Are 16 cores in the new Ryzen 9950X sufficient for gaming? 'There's no physical reason we couldn't do more than 16 cores,' says AMD

Photo showing AMD CEO, Dr Lisa Su, holding a Ryzen 9 9950X at the Computex 2024 announcement event
(Image credit: AMD)

In a Q&A session, after the Zen 5 and Ryzen 9000 series announcements, AMD was grilled on all things AI, data center, and mobile. One question from one of our colleagues at Tom's Hardware, Paul Alcorn, pointed out that top-end desktop Ryzen processors have sported a maximum of 16 cores for nearly five years and asked AMD if that was sufficient for the gaming enthusiast PC market. CEO Dr Lisa Su responded that they could add more cores but game developers just aren't routinely using that many cores in their software.

Specifically, she said that "for gaming, developers have not necessarily used all of the cores from time to time…there's no physical reason we couldn't do more than 16 cores…the key is just making sure that we are going at this at a pace that the software guys can utilise it and do utilise it."

This isn't surprising, of course, as any PC gaming enthusiast will know that games respond far more to higher clock speeds, more cache, and faster RAM than having more than eight cores and 16 threads. That's partly because the PlayStation 5 and Xbox Series X/S have eight-core CPUs, one of which is always kept aside for house-keeping duties, so games that are designed to be multi-platform releases are rarely geared toward using more than eight cores for the PC version.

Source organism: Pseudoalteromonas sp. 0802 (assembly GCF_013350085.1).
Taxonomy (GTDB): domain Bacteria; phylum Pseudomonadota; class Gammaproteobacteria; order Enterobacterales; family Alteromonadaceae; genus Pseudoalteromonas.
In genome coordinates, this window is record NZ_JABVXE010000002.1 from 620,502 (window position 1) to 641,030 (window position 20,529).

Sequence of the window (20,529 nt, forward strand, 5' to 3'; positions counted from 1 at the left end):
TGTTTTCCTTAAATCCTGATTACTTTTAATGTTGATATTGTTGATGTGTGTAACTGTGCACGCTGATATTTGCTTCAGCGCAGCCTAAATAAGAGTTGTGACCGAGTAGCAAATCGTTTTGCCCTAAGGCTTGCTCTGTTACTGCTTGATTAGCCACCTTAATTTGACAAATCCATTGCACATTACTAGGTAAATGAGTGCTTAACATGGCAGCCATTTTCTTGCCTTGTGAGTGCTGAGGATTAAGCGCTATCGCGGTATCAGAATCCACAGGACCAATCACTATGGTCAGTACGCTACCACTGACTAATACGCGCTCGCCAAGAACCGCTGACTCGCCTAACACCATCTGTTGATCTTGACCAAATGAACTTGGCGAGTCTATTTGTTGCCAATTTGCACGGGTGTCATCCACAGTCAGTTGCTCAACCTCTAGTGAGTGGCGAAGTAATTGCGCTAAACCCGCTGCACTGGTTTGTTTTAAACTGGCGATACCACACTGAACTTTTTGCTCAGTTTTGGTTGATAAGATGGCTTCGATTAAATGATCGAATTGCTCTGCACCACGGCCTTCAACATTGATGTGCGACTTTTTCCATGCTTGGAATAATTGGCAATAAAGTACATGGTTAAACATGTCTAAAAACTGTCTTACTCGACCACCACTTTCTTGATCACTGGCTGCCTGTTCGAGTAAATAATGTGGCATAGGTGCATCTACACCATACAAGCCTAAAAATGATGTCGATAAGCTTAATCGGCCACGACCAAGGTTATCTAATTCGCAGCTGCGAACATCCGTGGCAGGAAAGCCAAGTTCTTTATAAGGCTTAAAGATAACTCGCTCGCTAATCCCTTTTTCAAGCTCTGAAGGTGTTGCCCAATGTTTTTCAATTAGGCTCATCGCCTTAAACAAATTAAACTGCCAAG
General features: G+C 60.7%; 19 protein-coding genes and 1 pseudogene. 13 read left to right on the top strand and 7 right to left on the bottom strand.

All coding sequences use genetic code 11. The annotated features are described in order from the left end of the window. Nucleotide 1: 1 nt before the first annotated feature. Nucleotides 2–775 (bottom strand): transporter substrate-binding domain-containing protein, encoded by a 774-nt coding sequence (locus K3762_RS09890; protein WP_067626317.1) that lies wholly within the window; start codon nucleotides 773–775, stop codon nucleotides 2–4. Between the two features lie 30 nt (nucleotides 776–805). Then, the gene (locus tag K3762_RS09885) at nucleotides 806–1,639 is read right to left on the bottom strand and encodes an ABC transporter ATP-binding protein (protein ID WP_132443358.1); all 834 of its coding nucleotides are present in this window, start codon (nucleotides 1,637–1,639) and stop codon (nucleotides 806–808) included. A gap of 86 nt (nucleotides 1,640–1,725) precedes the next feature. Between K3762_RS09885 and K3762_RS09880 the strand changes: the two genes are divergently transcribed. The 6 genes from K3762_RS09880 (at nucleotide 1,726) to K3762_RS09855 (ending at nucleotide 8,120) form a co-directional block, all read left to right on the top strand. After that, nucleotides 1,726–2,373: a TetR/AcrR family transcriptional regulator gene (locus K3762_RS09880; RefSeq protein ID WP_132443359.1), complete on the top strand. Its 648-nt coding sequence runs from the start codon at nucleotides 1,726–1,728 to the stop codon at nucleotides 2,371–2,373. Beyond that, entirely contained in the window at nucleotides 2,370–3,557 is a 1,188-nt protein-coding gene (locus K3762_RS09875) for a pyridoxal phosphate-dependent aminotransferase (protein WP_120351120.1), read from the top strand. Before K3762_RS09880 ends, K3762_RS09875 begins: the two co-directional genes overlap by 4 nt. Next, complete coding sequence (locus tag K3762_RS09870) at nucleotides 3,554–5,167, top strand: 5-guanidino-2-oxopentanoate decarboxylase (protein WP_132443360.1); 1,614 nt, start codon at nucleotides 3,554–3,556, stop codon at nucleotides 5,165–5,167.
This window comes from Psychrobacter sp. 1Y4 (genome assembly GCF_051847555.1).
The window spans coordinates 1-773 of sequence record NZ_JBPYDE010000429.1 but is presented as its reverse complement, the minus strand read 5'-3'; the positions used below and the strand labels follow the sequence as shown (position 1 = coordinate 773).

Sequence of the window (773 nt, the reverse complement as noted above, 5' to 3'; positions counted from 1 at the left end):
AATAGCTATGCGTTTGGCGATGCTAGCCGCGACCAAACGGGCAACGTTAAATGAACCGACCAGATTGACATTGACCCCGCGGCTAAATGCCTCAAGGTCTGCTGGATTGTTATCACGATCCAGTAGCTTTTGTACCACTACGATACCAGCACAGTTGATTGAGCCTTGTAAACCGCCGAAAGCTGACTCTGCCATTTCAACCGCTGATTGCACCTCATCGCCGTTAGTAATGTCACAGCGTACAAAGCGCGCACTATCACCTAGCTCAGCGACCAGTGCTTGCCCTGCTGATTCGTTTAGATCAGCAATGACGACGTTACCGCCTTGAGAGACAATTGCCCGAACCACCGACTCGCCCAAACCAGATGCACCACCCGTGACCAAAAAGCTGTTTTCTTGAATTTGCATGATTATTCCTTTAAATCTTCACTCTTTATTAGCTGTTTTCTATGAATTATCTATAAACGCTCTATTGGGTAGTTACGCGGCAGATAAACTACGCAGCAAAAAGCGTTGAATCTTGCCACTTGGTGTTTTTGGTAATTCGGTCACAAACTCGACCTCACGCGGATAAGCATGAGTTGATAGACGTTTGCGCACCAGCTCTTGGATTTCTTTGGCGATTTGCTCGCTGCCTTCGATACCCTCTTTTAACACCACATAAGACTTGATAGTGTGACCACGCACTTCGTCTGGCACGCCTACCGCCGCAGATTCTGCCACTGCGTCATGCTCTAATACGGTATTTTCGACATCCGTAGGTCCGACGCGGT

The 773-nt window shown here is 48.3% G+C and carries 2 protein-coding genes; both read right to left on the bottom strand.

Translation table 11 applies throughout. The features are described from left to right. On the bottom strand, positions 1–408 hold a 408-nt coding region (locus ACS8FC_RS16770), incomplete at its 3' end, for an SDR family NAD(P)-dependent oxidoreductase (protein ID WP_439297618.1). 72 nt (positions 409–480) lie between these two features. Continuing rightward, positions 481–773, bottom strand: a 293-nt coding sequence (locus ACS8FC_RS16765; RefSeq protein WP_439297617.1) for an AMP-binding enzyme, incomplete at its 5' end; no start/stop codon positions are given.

But the main reason is that the processing cycle in the vast majority of games is very linear and much of the sequence doesn't lend itself particularly well to parallelism. Certain things do, such as pipeline state object caching (aka shader compilation), data decompression, BVH structures building for ray tracing, and object physics, but these aspects are rarely a bottleneck in any game's overall performance.

One could counter AMD's argument by pointing out that many of Intel's gaming CPUs sport far more than 16 cores—the latest Core i9 14900K has 24 cores, the i7 14700K has 20 cores, and even the mid-range Core i5 14600K is packing quite a few, with 14 cores. Intel, though, doesn't have core parity in its chip designs, unlike in all desktop Ryzens. By that, I mean the 14900K has eight P-cores and 16 E-cores, which aren't the same as each other.

The latter aren't clocked as high, don't support multithreading, and architecturally have performance akin to Core processors from six or so years ago. Threads generated by games are mostly forced to run on the faster, more capable P-cores and the weaker E-cores only get used for threads that are trivial to process.

This is why AMD's best gaming CPU is the Ryzen 7 7800X3D— just eight cores and 16 threads. Oh, and a small mountain of L3 cache.

Some folks may have been disappointed to see that the newly announced Ryzen 9 9950X is another 16-core chip, because not every PC enthusiast uses their rig for just gaming. I'm one such person and use my main PC for gaming, rendering, and coding. Those last two aspects will happily take as many cores as you like, which I why I'm using a Core i7 14700KF—20 cores and 28 threads, (albeit imbalanced, performance-wise) and considerably cheaper than the Ryzen 9 7950X and the Ryzen 9 7950X3D, both 16 cores, 32 threads.